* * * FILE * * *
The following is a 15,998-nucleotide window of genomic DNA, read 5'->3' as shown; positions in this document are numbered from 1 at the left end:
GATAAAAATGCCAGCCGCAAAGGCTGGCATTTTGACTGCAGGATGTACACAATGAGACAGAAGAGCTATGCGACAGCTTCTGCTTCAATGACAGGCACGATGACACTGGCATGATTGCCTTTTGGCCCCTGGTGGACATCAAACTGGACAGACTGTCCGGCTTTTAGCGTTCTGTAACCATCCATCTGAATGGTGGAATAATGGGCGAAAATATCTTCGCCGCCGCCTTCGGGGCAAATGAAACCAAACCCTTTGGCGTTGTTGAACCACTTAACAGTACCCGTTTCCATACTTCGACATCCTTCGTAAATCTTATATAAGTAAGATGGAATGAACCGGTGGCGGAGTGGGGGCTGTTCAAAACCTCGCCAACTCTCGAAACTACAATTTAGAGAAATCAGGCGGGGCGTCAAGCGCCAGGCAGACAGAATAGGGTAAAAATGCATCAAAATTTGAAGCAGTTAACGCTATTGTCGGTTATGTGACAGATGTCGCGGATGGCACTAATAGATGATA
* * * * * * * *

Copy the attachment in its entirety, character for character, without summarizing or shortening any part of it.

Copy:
The following is a 15,998-nucleotide window of genomic DNA, read 5'->3' as shown; positions in this document are numbered from 1 at the left end:
GATAAAAATGCCAGCCGCAAAGGCTGGCATTTTGACTGCAGGATGTACACAATGAGACAGAAGAGCTATGCGACAGCTTCTGCTTCAATGACAGGCACGATGACACTGGCATGATTGCCTTTTGGCCCCTGGTGGACATCAAACTGGACAGACTGTCCGGCTTTTAGCGTTCTGTAACCATCCATCTGAATGGTGGAATAATGGGCGAAAATATCTTCGCCGCCGCCTTCGGGGCAAATGAAACCAAACCCTTTGGCGTTGTTGAACCACTTAACAGTACCCGTTTCCATACTTCGACATCCTTCGTAAATCTTATATAAGTAAGATGGAATGAACCGGTGGCGGAGTGGGGGCTGTTCAAAACCTCGCCAACTCTCGAAACTACAATTTAGAGAAATCAGGCGGGGCGTCAAGCGCCAGGCAGACAGAATAGGGTAAAAATGCATCAAAATTTGAAGCAGTTAACGCTATTGTCGGTTATGTGACAGATGTCGCGGATGGCACTAATAGATGATA